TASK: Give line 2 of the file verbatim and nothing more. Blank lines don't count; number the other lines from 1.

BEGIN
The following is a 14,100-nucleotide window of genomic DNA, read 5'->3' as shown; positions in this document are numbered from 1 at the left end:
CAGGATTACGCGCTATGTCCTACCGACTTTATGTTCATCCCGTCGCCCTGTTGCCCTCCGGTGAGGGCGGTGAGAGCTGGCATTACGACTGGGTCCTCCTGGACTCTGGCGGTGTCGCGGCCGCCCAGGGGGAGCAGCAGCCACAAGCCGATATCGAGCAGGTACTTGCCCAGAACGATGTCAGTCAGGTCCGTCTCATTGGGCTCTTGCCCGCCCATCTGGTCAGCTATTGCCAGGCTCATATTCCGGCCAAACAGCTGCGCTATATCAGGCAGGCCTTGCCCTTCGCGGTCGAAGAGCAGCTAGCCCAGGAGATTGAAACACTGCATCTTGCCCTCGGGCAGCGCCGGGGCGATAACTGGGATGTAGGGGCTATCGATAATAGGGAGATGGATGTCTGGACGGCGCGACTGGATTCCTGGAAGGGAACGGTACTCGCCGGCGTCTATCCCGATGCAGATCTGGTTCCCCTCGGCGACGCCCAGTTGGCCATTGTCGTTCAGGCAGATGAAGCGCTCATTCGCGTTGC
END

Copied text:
CAGGATTACGCGCTATGTCCTACCGACTTTATGTTCATCCCGTCGCCCTGTTGCCCTCCGGTGAGGGCGGTGAGAGCTGGCATTACGACTGGGTCCTCCTGGACTCTGGCGGTGTCGCGGCCGCCCAGGGGGAGCAGCAGCCACAAGCCGATATCGAGCAGGTACTTGCCCAGAACGATGTCAGTCAGGTCCGTCTCATTGGGCTCTTGCCCGCCCATCTGGTCAGCTATTGCCAGGCTCATATTCCGGCCAAACAGCTGCGCTATATCAGGCAGGCCTTGCCCTTCGCGGTCGAAGAGCAGCTAGCCCAGGAGATTGAAACACTGCATCTTGCCCTCGGGCAGCGCCGGGGCGATAACTGGGATGTAGGGGCTATCGATAATAGGGAGATGGATGTCTGGACGGCGCGACTGGATTCCTGGAAGGGAACGGTACTCGCCGGCGTCTATCCCGATGCAGATCTGGTTCCCCTCGGCGACGCCCAGTTGGCCATTGTCGTTCAGGCAGATGAAGCGCTCATTCGCGTTGC